A blog that looks at all aspects of project and program finances from budgets, estimating and accounting to getting a pay rise and managing contracts.
Written by Elizabeth Harrin from GirlsGuideToPM.com.
How do you define the right level of quality on your project? Your project sponsor probably has expectations you need to meet. Your team has a level to which they can deliver. You have to find a way to balance the competing needs and hit a quality level that suits as many people as you can.
At least, that’s a good approach if you want to avoid too many grumpy faces round the table at your project lessons learned meeting.
This infographic, inspired by a fantastic short little book on project management called Project-Driven Creation by Jo Bos, Ernst Harting and Marlet Hesslelink, sets out the three levels of project quality that you can reach for your deliverables.
Thank you! Elegant simplicity. This will be very helpful to me in the future as we design business cases. Helping people understand these three levels and their associated costs BEFORE the project begins will help shape benefits management and expectations.
1- I would be cautious about using Aspirational Quality because as you said it comes with a cost and this, if not required or approved, can be considered Gold Plating.
2- I’ve seen instances where the standards of Acceptable Quality are higher than Appropriate Quality. Some clients ask for certain quality that goes above and beyond the Norm and that is their right as long as it is pre-defined I the contract and paid for.
With no disrespect intended to any person, this attempt to fractionalize quality with modifying language such as “Acceptable, Appropriate,” and “Aspirational” is taking the subject and field of quality back to pre-1983 levels of mis-understanding.
We came to understand that:
Quality is Conformance to Requirments.
In the non-expert, non-professional world, one may define and describe quality any way they choose.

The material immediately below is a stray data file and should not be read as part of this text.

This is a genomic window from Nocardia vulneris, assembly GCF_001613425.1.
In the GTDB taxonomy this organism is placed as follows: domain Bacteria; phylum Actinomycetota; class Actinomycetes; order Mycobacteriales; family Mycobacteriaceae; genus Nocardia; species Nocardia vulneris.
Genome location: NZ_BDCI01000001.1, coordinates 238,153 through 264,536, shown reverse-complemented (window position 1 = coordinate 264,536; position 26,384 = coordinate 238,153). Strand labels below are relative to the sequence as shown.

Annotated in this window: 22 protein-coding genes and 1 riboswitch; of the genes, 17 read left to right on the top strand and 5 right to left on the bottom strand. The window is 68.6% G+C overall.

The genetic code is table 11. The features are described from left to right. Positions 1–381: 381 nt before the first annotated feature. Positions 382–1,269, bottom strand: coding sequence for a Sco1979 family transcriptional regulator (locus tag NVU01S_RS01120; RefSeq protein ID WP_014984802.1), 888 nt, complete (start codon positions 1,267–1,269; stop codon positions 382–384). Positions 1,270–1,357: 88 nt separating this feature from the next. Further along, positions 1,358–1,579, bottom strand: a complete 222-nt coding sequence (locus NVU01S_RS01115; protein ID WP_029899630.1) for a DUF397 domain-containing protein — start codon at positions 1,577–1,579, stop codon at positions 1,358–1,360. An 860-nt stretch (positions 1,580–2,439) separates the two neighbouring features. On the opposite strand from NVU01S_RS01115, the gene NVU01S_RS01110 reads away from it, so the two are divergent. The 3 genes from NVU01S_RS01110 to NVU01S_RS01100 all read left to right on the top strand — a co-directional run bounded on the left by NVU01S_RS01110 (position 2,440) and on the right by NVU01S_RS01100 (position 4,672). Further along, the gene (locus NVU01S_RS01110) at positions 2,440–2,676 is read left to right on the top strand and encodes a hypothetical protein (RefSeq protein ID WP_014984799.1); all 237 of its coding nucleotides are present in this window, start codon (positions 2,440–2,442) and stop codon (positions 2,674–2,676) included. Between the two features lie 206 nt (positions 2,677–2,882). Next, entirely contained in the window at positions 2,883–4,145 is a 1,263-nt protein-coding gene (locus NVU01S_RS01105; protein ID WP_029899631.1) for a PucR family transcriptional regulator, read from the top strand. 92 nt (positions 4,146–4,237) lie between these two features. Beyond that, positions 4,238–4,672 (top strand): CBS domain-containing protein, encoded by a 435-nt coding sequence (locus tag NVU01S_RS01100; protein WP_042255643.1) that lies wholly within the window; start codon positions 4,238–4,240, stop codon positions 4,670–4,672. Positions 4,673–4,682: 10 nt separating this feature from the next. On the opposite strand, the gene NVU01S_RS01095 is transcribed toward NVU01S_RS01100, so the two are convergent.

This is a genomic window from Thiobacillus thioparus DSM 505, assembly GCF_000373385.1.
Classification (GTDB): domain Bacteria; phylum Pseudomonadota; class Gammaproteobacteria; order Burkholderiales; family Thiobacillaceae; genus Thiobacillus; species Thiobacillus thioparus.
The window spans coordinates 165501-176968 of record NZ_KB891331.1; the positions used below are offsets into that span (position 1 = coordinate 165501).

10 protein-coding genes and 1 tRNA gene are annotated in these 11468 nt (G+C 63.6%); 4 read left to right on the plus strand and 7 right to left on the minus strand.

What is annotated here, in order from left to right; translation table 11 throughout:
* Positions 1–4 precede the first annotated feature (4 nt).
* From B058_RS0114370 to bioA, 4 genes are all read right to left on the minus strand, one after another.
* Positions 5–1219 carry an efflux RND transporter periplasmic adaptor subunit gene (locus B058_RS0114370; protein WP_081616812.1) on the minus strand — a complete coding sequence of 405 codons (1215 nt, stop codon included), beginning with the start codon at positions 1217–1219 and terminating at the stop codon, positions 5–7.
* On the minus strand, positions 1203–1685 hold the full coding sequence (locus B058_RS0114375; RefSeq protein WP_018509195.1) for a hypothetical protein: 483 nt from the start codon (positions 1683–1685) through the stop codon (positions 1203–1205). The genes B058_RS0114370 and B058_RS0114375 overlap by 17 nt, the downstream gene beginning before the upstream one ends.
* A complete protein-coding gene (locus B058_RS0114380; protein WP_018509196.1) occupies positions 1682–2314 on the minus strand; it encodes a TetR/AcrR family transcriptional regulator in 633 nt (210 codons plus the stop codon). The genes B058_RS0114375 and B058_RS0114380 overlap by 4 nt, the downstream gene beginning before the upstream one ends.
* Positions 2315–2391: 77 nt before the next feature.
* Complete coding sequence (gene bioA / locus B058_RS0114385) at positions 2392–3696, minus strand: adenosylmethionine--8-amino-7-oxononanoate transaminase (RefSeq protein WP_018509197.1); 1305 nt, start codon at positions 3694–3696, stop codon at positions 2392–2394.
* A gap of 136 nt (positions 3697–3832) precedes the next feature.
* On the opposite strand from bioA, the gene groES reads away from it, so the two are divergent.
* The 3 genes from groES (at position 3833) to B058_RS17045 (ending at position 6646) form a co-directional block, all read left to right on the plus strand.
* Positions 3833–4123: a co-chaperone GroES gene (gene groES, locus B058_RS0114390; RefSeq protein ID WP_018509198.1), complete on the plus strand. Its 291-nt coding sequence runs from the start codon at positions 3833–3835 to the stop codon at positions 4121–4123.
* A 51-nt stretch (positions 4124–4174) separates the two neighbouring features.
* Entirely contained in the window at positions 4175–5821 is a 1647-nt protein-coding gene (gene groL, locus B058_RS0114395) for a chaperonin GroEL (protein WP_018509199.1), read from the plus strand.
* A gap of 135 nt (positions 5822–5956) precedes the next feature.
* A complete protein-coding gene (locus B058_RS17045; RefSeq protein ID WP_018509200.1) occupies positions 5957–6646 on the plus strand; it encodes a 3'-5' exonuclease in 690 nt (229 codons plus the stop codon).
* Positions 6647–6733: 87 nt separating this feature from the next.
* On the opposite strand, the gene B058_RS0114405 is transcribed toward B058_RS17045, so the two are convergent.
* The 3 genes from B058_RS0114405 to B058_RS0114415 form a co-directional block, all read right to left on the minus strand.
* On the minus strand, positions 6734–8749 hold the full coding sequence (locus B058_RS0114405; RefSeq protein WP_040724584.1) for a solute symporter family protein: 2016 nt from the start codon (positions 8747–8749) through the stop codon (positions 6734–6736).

However, I will wait to see what others think before opinionating further.
From a project manager's perspective, I agree with Rami and William, there is only one quality, it is conformance to requirements.
Aspirational quality might be required though from marketing and sales to the project, e.g. to delight customers and differentiate from competition. If so, it should be stated as an explicit requirement. See Apple, Porsche as examples. If initiated by the project delivery itself, it is indeed gold plating, waste of resources and damaging.
If there is a difference between acceptable and appropriate quality, it is due to the lack of managing expectations, which might be OK in the beginning of a project but must be closed towards the end or you risk non-acceptance or at least dissatisfaction.
And requirements are subject to change, especially in adaptive environments. Even in Scrum projects, the Definition of Done would often contain quality requirements and they would not change as much as feature requirements.
A product can be technically perfect, be made with the most suitable materials and have an optimized production process. However, not being accepted by the clients to whom it is addressed; not succeed in the market.
Fractioning extends many criteria to failure in delivery, quality there is only one and must be successful, not partial or speculative.
Said this with all respect.
William, in reality things are more in flux, a PM will start working before all requirements are fixed, expectations will develop over time as customers understand better what they asked for and the PM has to sense and respond to all of this. If it goes quick, agility is appropriate.
And - not all requirements will be granted. Requirements are what the customer wants. The scope is what a PM promises to give. Might be quite different. Expectations management is a key skill.
You are correcttly summarizing my view. Life is not perfect nor are projects. A project has a beginning and an end and produces a unique output. Most projects are not 100% predictable, some even have to use trials before a customers discovers what he needs. General von Moltke said no plan survives 1st contact with the enemy. Even PMBoK states that PM process groups are iterative.
But I agree the PM needs to know how to manage expectations, elicit requirements including those about quality, tell the customer what he will deliver, under the constraints of schedule and budget, get the right resources, execute and monitor just this and start again, in cycles. If the cycles turn fast, agile is more appropriate, if slower change management is suitable.
Resilience and adaptability are capabilities of humans, that AI does not show yet.
Most projects are not 100% predictable, some even have to use trials before a customer discovers what he needs.
If I may, for those clients who you intend to serve that do not yet have a clear view of what she/he wants or needs, I suggest using the Deming Plan Do Study Act model for the trials to finally arrive at the clients desired want or need.
Once that study is complete, one may then reliably form a project, or as may be warranted, a program.